California man sentenced to 15 years in prison for economic espionage

California man sentenced to 15 years in prison for economic espionage

A California man has been slapped with a jail term of 15 years along with a hefty fine of $28.3 million for leaking a company secret to China.

Walter Liew, a naturalized citizen of the United States, found guilty of receiving 28 million from Chinese companies in exchange for leaking DuPont Co's pigment technology that is used to make paper, vehicles and many other things whiter. The companies to which he leaked the secret are reportedly controlled by his in-laws.

A jury found Liew guilty earlier this year on more than twenty criminal counts, including economic espionage and stealing trade secret.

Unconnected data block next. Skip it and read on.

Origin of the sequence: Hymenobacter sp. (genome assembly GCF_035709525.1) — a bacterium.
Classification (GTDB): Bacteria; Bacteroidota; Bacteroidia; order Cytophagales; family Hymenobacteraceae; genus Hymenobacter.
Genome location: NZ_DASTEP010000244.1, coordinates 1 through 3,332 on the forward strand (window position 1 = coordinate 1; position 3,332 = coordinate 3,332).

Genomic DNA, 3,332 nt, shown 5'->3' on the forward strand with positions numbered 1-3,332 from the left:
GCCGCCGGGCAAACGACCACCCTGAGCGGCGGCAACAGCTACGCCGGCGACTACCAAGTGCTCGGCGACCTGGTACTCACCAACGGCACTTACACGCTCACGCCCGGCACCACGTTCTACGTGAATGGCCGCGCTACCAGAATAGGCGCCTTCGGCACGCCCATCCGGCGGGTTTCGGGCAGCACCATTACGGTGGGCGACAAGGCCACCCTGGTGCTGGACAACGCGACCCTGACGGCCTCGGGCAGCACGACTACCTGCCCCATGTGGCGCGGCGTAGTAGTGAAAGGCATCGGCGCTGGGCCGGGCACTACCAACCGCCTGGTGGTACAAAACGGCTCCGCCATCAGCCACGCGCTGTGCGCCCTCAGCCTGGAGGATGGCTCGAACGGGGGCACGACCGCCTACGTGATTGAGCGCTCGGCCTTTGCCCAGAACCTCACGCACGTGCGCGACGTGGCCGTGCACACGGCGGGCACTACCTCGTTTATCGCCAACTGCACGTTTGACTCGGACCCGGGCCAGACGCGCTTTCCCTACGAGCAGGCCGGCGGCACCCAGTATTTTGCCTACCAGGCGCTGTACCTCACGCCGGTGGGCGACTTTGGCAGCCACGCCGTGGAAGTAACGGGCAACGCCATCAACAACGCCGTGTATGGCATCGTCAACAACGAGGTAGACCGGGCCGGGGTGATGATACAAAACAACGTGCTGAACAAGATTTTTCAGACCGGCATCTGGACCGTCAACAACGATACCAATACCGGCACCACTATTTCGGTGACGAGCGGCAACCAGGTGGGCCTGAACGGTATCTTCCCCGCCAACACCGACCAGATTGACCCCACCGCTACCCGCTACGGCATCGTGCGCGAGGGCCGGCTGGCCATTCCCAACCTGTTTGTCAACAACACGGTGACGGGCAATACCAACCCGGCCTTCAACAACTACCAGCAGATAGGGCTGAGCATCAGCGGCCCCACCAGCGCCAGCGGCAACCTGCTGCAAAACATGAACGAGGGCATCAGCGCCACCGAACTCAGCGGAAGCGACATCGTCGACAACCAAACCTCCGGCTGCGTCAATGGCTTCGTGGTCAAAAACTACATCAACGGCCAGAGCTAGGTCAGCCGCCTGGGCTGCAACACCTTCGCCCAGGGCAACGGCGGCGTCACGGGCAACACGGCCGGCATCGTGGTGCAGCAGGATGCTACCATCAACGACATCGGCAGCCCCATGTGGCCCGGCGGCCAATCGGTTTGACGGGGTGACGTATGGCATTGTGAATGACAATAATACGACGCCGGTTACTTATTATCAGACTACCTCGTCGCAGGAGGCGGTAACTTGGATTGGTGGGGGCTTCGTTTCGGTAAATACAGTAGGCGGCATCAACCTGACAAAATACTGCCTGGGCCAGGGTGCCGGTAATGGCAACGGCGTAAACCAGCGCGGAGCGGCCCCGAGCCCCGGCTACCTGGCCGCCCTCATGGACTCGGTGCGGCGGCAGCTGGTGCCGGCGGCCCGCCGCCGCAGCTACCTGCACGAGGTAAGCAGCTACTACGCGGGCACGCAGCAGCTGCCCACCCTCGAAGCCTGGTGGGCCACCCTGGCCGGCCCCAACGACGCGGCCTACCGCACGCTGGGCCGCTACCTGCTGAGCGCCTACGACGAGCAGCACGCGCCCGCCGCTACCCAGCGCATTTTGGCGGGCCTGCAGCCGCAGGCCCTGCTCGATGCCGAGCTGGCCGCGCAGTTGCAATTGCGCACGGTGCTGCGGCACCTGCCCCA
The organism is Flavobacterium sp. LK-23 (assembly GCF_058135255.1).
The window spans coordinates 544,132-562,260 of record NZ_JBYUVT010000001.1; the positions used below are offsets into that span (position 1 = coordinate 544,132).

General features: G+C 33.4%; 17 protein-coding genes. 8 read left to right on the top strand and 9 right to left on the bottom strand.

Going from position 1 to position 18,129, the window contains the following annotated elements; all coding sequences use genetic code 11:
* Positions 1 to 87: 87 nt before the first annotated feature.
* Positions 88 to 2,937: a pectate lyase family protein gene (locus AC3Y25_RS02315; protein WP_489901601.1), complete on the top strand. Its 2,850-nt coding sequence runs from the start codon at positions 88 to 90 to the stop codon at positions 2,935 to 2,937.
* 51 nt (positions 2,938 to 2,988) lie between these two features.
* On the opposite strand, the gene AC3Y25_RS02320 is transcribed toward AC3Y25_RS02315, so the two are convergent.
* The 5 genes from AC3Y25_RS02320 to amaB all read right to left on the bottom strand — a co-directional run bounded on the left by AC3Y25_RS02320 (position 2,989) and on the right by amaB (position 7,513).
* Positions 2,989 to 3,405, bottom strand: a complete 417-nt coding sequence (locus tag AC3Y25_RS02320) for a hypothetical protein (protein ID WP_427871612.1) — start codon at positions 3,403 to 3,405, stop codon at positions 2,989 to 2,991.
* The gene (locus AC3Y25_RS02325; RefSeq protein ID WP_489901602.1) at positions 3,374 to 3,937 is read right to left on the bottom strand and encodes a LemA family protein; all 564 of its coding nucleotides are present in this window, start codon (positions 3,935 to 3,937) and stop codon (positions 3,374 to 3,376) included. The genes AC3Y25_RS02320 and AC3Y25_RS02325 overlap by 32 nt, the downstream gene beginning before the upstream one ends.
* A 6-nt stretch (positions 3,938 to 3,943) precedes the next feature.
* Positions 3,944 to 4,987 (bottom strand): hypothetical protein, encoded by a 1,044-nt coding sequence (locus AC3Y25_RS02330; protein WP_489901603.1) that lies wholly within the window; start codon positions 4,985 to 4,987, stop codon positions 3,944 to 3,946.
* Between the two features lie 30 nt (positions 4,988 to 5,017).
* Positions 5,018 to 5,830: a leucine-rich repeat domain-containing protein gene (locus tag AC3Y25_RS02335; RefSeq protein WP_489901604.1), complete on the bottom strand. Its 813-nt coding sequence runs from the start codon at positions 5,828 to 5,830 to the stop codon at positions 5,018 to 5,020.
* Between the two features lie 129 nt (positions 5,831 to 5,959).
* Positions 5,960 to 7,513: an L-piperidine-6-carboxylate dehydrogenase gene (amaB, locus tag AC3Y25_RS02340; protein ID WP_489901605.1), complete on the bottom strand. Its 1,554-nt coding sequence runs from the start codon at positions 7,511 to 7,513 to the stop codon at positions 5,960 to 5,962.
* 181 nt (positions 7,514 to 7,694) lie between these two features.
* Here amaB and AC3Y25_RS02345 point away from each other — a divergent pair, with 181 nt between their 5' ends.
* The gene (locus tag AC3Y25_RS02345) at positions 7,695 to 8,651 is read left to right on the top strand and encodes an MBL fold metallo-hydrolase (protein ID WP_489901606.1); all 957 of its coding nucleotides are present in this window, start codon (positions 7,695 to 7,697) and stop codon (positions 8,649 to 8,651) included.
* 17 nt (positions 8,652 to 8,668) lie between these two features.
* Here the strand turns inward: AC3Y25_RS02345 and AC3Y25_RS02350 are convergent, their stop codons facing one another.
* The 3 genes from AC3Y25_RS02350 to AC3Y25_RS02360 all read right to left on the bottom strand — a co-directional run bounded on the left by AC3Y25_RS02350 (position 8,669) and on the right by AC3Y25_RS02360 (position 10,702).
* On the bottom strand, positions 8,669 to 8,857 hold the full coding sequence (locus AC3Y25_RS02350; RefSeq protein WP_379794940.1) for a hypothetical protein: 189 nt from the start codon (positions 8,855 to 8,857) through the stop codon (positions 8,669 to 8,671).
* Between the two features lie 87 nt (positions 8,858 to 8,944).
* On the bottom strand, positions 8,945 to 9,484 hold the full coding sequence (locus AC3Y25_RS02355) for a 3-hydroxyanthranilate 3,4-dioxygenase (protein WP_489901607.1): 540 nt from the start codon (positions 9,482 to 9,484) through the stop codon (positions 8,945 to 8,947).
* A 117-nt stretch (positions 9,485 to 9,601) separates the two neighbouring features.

Pronouncing the ruling, U. S. District Court Judge Jeffrey White in Oakland said Liew preferred greed over the country that adopted him. Liew, now 56, was born in Malaysia to Chinese parents.

Clad in a yellow prison jumpsuit at time of his sentencing in the federal court, Liew apologized for his actions. Admitting his blunder, he said, "There are many things I would have liked to have done differently. I regret my actions."

Liew and his wife Christina Liew launched a small company in California in the 1990s. In order to exploit China's desire to gain the white pigment technology called titanium dioxide, the couple hired former DuPont engineers and gave them thousands of dollars for stealing and sharing the technology.

Apart from Liew, two former DuPont engineers were also convicted of economic espionage. Another engineer, who was ready to sign a plea bargain admitting his role in the economic conspiracy, committed suicide in 2012.

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